Tips for a More Pleasant Travel Experience for You and Fellow Travelers

30 November, 2009

Often in the midst of queuing for tickets and transiting from place to place, travelers get caught up in the small things and missed the bigger picture for a pleasant trip experience for themselves and people around them.  This article by a Priority Club Connect guest writer, Amanda Kehoe provides a quick refresher on things and behavior we should take note of when travelling.

The goal when one travels is hopefully to have the best and most pleasant experience possible. Unfortunately, the laid back trip you planned for 6 months can quickly become a battle as soon as you step inside the airport. There are so many little things that can make your trip unpleasant.

It is not enough to only learn the laws, customs, dress, religions and manners of the country or area you soon will be visiting. Go one step further and respect the other tourists, locals, environment and fellow travelers who surround you.

Be civil and show humanity by learning the most common “travel rants.” To enjoy traveling, I have become aware of how my behavior affects others & how I should act around others.

Please be aware of personal space and boundaries:

  • Do not kick or bump the person in front of you on a flight, bus, or anywhere else. When you cross your legs, rest your foot on the seat in front of you, or grab the seat to assist in getting up are all things that the person in front of you can feel.
  • Did the flight attendant ask you not to use the restroom in first class? If so, listen.
  • Smoking is considered a health hazard to some; it may not hurt to ask if your cigarette is a bother.
  • Leave room for other people’s luggage by not hogging the entire overhead bin. Learn how to travel light.
  • Please cover coughs and sneezes. If you are constantly sniffling–please get up and blow your nose.
  • On long flights, people sleep on planes so avoid crowding aisles, bathroom areas, and the front/back of planes where people are sitting.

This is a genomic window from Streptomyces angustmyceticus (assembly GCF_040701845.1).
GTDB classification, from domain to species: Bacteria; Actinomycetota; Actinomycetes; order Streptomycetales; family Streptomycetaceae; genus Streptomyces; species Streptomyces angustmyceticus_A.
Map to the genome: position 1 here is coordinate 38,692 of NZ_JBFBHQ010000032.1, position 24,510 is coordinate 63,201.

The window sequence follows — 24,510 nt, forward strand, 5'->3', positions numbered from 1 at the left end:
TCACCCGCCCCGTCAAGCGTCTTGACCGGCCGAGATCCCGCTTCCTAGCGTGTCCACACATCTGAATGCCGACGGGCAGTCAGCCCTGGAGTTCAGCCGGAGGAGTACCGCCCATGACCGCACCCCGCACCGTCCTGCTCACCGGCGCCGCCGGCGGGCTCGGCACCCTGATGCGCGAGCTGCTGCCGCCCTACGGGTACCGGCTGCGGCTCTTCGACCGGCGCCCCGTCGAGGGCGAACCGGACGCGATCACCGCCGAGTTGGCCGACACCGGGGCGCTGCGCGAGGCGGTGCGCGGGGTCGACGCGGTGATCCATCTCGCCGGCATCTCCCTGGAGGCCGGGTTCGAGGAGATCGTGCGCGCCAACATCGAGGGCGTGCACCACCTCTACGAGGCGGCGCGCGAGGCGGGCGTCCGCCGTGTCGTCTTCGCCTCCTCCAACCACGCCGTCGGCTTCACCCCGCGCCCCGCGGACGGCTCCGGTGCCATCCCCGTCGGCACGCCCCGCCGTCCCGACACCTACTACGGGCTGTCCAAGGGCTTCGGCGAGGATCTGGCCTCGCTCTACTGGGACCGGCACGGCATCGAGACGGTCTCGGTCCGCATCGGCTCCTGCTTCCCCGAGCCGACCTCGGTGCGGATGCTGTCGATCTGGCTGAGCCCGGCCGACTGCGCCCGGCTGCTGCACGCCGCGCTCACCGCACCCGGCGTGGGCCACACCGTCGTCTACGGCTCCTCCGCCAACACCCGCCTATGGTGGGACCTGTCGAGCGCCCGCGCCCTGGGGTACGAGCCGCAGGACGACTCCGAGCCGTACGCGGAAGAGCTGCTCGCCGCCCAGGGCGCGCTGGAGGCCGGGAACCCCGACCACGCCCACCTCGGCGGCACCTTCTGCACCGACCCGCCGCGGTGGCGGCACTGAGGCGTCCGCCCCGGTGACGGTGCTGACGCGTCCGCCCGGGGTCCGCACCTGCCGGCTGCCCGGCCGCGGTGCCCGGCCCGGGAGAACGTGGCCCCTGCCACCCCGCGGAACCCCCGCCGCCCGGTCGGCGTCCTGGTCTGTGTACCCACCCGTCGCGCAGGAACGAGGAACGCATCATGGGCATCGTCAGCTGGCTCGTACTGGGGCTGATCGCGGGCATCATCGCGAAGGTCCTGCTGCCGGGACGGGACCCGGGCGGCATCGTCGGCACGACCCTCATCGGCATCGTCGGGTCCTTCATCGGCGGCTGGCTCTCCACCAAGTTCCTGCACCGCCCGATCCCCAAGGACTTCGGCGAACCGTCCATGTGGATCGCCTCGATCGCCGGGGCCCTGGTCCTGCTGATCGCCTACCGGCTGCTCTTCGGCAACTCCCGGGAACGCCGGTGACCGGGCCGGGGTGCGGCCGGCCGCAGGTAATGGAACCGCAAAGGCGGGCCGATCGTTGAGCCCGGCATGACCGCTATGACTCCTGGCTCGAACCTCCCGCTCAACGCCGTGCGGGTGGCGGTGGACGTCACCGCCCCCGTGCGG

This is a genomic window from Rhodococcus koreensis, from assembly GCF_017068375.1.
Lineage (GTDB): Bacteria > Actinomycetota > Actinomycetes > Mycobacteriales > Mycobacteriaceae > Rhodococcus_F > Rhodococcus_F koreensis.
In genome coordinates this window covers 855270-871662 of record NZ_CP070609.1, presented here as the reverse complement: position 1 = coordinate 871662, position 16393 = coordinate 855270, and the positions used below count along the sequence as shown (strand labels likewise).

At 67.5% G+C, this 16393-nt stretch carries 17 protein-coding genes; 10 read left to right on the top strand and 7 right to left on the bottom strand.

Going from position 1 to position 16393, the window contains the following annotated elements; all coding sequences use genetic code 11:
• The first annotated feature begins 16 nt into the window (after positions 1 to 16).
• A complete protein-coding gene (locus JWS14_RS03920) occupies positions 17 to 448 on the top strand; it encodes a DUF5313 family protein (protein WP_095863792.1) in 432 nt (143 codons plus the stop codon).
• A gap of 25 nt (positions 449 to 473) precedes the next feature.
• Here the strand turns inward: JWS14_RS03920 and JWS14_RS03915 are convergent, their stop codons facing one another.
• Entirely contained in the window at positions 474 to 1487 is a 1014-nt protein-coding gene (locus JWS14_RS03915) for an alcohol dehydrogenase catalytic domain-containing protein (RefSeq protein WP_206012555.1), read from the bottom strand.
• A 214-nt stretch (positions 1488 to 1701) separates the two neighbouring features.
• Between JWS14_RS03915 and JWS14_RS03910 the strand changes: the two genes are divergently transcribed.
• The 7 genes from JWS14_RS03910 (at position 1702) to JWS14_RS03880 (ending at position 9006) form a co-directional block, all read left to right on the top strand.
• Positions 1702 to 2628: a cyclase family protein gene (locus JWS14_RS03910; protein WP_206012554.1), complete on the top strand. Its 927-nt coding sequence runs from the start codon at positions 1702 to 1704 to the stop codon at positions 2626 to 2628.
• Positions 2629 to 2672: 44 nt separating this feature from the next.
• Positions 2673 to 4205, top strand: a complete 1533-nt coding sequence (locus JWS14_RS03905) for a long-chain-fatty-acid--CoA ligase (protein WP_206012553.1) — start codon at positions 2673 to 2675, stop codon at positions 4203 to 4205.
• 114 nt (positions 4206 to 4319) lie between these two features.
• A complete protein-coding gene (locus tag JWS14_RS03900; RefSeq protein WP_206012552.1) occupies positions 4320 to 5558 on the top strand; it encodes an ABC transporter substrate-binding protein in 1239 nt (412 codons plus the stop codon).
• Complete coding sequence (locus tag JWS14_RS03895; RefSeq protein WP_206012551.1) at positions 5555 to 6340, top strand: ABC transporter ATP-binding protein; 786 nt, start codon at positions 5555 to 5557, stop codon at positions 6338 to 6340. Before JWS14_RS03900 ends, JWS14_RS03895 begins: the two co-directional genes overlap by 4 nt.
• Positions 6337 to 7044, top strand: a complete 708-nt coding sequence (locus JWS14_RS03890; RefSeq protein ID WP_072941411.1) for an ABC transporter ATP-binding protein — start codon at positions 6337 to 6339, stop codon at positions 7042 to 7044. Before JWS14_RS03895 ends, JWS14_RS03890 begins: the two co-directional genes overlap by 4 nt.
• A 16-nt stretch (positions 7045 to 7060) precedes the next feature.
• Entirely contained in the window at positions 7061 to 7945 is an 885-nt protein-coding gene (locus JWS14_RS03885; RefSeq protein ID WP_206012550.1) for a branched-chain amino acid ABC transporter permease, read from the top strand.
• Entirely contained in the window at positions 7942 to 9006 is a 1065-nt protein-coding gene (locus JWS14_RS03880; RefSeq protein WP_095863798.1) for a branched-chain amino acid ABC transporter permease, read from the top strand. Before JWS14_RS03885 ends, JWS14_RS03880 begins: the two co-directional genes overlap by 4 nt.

Please be aware of sound:

  • As you walk the corridors of the hotel, be mindful of others who may hear you talk as you walk towards the elevator. Also, some people awaken when others nearby open & shut their hotel room doors.
  • Cell phones are often times too loud and obnoxious to others.
  • Watch the language! No swearing-especially around children.
  • Please avoid making stereotypical and offensive remarks.
  • Passengers who talk continuosuly are simply being disrespectful.
  • Your music can be heard by others even when you are using headsets.

Please be aware of property that does not belong to you:

  • If you are parking in a lot, don’t hit another person’s car as you open your car door to exit.
  • Leave the free guidebooks in the hotel room for the next occupant.
  • Help housekeeping by cleaning up after yourself. Place trash in a bin and piling dirty laundry is a huge help.
  • Traveling with kids requires an extra eye:
  • Traveling with your kids is a great experience that requires extra precaution.
  • Children must be supervised, be welcomed where you travel, & respect other adults that are on vacation. *Same applies to pets.